Why Christians Should Think About Productivity

If we don’t intentionally name and call out productivity as a value that we aspire towards and idolize, Christians run the risk of having their desire to “produce” override their identity as a Christian.

When you consider the root of the word, “Christians” are people who have decided they want to make Christ (Jesus) the center of their lives. They choose to define their identity through him. They choose to see others and the world differently because of him. Consider the Gospel of John, where the author curiously chooses the phrase “the disciple whom Jesus loved” as the way to introduce and identify himself as (if the author is, presumably, the apostle John, the son of Zebedee). Here’s a snippet from Chapter 20, when Mary announces that Jesus’ body has disappeared from the tomb, and Peter and John run to the tomb:

So she came running to Simon Peter and the other disciple, the one Jesus loved, and said, “They have taken the Lord out of the tomb, and we don’t know where they have put him!”

So Peter and the other disciple started for the tomb. Both were running, but the other disciple outran Peter and reached the tomb first. 

John 20:2-4

First of all, I like this passage because it’s kind of a hilarious flex that the author records that this other disciple (himself) was able to outrun Peter. But more to the point above, it is the bolded phrase that is interesting. Disregarding “Simon Peter and myself” as the obvious choice (perhaps it was a scribe?), the qualifier to this other disciple could just as easily have been a proper noun (“Simon Peter and John“) or even his relationship to Simon Peter (“Simon Peter and the other disciple, another one of the Twelve.”) Instead, the author chooses to describe this other disciple in reference to Jesus: “Simon Peter and the other disciple, the one Jesus loved.” John is not referred to by his name, his nationality or ethnicity as a Jew, or even by his family lineage. Rather, he chooses to identify and be known in reference to Christ (“my identity is that I am loved by Jesus”).

A lot of non-Christians (and Christians, too) seem to miss the fundamental root of what “Christian” is supposed to mean. A Christian is identified by someone who has an inward change of heart, not necessarily outward change of action or deed. We would do well to remember that a person who identifies as Christian is not morally superior to the person who is not Christian. Being Christian does not equal being more kind or compassionate or put-together than someone who is not Christian. Christians are merely people who believe that Jesus was Christ and profess that Jesus is their Savior. (CS Lewis expands on this idea halfway through the preface of Mere Christianity). By that definition, it actually follows that Christians, on average, should be more crabby and unkind and susceptible to things like addiction and immoral behavior compared to someone else (not that they should stay that way)! Let’s remember, Jesus came for the sinners, not for the righteous. Christians are the ones who desperately need Christ in their lives, and are willing to admit it.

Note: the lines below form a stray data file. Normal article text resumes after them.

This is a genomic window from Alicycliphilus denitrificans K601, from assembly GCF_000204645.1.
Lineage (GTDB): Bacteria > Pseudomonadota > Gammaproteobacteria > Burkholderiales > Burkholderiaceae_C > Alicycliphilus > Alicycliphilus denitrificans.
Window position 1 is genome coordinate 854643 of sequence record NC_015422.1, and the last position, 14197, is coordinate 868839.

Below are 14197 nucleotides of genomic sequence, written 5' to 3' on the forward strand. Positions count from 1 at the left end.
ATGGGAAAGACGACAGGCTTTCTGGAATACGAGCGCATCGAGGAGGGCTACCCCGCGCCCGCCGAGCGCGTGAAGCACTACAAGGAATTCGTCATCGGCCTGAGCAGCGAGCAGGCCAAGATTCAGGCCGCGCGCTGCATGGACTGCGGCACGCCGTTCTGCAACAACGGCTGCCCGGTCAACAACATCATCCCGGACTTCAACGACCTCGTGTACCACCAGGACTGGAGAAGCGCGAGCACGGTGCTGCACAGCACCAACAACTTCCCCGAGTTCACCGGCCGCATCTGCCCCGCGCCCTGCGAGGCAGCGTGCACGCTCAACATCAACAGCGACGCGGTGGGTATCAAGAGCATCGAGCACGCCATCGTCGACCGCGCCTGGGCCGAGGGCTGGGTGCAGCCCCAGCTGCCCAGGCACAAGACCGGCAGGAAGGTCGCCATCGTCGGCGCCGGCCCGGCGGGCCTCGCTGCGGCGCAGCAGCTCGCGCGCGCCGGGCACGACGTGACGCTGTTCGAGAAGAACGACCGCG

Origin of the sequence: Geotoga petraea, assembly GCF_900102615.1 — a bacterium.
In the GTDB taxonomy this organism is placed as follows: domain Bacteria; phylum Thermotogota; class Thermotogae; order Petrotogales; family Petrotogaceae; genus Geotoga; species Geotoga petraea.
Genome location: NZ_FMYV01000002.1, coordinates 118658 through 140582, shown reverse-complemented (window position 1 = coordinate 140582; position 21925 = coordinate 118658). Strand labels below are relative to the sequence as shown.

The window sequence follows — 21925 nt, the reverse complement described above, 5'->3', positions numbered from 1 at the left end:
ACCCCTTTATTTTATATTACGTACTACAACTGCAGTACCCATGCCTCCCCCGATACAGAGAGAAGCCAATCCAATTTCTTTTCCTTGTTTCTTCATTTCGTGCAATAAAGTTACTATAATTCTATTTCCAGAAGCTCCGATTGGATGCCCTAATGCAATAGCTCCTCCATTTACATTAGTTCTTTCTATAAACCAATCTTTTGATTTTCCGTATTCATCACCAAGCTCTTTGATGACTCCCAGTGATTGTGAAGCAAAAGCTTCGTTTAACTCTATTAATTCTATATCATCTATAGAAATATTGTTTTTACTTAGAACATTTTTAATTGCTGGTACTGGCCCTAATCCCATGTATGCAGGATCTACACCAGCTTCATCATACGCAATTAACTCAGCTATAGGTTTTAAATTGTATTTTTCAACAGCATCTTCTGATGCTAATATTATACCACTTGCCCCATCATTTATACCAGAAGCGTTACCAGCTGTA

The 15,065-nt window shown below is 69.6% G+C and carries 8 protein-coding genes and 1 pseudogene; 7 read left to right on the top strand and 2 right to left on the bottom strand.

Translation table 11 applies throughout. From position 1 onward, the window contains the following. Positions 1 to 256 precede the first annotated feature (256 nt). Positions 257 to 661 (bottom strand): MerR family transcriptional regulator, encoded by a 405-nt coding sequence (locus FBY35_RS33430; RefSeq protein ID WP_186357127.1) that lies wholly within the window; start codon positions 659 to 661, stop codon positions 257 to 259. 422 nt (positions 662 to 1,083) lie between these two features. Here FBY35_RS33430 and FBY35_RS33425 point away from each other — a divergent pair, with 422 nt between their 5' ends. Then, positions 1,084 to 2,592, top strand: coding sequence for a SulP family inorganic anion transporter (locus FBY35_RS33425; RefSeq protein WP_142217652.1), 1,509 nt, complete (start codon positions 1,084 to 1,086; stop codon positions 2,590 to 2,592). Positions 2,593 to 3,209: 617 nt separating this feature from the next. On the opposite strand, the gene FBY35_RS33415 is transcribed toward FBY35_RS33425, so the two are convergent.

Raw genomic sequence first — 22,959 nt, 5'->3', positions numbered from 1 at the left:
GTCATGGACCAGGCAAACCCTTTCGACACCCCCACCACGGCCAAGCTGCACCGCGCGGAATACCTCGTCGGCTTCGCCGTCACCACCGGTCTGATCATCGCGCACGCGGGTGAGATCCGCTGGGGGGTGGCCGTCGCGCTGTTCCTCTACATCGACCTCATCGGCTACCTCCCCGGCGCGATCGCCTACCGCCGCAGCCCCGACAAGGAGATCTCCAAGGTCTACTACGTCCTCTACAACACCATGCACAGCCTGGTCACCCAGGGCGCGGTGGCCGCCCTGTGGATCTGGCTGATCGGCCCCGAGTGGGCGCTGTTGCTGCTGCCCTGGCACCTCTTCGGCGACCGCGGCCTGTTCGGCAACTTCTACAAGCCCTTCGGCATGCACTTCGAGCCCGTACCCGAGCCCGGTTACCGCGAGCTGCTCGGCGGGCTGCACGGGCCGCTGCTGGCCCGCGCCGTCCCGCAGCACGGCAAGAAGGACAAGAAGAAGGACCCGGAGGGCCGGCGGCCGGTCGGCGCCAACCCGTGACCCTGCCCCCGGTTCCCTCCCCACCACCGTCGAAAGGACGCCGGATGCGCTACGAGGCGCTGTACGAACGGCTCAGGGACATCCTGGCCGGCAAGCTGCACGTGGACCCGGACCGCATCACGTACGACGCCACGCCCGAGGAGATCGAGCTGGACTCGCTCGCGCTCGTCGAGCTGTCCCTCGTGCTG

So at the end of the day, a Christian’s primary duty is to be loved by God. Productivity has a way of skewing this thinking. It makes Christians believe their role is to dispense love and good deeds to the world, rather than acknowledging and receiving God’s love in their lives. When Christians starting thinking about themselves as the output of their work, even in a Christian or spiritualized sense, they start associating being a Christian as someone who serves their church most faithfully. Or that in order to be a “good” Christian, they need to be “good” at loving others. Or that “loving God” somehow equates to “being devoted to Scripture and prayer.”

Our society celebrates and emphasizes productivity. While there are certainly positive and negative aspects to the notion of being productive, the important thing is to consider how it affects your outlook on other aspects in your life. Is it taking over your sense of self-worth in your work? Does it affect the way you plan social events with friends and family? How is it tied to your own motivation and sense of identity?

The Positive Effects of Productivity

One of our first introductions to God in the Bible is God as a Creator. There is something inherently good about the act of creation and the concept of work, so productivity certainly isn’t ALL bad. “God took the man and put him in the Garden of Eden to work it and take care of it.” In Genesis, it’s clear that God was productive, and he passes that on to the humans made in his image.